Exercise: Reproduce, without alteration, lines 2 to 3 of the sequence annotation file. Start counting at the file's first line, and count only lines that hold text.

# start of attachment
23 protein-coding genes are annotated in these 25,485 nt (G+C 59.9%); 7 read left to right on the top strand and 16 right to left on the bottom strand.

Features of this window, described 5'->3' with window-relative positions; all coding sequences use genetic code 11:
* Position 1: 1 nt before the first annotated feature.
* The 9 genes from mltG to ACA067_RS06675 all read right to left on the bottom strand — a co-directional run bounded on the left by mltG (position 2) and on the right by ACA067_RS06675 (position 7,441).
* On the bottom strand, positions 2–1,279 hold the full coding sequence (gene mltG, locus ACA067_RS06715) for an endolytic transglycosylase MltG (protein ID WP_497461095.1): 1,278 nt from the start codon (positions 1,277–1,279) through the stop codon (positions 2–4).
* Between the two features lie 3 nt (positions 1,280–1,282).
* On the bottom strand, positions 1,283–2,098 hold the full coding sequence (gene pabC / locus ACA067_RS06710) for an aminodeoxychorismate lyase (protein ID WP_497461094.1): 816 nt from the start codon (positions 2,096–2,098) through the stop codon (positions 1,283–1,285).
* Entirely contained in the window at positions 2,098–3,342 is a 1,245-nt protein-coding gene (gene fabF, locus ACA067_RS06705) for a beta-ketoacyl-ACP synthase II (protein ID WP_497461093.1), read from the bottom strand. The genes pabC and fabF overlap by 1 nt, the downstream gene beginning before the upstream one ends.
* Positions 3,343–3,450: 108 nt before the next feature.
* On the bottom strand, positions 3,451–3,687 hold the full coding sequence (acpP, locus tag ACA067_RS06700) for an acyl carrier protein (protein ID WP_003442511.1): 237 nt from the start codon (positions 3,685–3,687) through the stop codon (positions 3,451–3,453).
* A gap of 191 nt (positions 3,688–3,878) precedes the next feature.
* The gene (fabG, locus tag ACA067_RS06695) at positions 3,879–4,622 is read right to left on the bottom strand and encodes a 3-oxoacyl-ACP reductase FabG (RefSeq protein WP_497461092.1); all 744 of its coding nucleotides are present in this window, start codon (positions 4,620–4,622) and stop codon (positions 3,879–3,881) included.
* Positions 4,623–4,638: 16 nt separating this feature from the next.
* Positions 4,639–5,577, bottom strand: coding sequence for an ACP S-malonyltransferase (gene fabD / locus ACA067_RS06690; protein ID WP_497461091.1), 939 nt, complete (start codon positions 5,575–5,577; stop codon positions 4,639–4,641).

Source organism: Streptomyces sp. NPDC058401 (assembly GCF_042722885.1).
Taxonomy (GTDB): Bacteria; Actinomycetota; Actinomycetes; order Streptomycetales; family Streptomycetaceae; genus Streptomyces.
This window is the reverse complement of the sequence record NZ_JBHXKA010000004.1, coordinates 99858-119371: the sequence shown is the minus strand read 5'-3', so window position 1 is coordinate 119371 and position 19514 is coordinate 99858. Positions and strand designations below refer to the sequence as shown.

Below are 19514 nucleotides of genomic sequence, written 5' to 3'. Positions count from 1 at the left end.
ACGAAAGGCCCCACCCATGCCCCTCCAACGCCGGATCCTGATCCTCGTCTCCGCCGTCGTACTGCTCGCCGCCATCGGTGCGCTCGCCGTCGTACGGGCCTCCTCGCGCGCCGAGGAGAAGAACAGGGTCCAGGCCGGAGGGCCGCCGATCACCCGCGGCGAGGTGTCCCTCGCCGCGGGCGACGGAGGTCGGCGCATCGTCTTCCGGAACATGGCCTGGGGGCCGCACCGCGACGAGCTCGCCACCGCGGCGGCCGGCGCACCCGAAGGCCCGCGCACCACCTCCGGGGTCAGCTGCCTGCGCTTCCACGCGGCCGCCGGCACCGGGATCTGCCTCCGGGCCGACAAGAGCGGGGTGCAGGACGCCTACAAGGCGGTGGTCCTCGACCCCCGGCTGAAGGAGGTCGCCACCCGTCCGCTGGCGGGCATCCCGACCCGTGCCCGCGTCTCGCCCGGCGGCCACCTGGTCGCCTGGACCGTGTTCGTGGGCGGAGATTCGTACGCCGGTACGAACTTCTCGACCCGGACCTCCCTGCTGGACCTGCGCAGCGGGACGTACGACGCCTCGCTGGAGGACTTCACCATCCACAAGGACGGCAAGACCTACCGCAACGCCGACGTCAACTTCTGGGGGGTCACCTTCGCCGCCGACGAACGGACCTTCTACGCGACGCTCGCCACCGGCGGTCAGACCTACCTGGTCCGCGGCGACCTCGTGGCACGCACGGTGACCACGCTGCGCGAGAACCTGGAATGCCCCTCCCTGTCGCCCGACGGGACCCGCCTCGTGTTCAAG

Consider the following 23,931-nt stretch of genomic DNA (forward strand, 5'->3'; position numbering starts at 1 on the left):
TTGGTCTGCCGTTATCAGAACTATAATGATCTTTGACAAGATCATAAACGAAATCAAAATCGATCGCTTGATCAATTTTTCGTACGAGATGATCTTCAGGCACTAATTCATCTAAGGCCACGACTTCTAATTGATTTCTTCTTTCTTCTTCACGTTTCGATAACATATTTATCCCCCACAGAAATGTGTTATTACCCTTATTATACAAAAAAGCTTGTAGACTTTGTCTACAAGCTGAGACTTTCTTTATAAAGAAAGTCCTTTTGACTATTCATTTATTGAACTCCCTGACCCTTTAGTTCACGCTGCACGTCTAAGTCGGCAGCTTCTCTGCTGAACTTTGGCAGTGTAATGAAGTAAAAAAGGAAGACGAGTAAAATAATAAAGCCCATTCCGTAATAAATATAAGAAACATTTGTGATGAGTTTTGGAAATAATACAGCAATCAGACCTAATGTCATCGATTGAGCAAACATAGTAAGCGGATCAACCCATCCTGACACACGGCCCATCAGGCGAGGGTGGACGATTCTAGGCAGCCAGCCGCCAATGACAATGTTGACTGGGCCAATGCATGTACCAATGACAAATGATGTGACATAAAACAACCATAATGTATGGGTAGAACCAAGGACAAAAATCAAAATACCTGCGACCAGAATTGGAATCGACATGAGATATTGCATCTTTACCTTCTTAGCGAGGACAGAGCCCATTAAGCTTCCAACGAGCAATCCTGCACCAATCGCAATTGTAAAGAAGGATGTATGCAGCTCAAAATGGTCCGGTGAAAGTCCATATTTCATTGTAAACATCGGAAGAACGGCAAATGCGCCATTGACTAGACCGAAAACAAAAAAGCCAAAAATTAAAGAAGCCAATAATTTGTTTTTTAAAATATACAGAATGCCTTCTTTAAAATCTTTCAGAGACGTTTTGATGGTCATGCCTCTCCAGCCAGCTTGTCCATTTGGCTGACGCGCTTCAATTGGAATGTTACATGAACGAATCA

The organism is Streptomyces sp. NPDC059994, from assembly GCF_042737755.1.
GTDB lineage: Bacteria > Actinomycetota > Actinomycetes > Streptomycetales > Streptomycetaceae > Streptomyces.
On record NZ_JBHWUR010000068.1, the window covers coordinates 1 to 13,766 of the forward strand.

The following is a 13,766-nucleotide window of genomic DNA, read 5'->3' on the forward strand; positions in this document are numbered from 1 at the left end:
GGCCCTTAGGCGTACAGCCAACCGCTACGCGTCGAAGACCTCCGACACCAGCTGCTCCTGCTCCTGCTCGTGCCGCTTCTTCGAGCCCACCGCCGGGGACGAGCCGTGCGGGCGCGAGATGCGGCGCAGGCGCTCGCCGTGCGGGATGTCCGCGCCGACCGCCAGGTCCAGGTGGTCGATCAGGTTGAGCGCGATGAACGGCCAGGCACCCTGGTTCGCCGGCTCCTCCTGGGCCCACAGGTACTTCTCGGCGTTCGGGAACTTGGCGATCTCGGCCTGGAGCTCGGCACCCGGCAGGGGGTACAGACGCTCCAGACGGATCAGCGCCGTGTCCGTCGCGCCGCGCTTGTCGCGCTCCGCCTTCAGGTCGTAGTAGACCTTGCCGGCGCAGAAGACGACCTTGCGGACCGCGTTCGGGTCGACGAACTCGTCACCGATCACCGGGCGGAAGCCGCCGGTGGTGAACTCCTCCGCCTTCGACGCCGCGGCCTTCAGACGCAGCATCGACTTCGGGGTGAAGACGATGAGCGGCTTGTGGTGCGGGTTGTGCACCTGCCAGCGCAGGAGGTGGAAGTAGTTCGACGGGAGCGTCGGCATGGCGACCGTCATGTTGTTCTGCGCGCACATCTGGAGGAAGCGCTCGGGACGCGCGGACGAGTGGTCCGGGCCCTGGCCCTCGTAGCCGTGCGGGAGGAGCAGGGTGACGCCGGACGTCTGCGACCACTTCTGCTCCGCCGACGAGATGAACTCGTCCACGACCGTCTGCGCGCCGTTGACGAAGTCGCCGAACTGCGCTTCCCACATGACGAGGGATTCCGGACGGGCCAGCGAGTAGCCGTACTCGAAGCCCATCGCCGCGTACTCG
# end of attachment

Features of this window, described 5'->3' with window-relative positions; all coding sequences use genetic code 11:
* Position 1: 1 nt before the first annotated feature.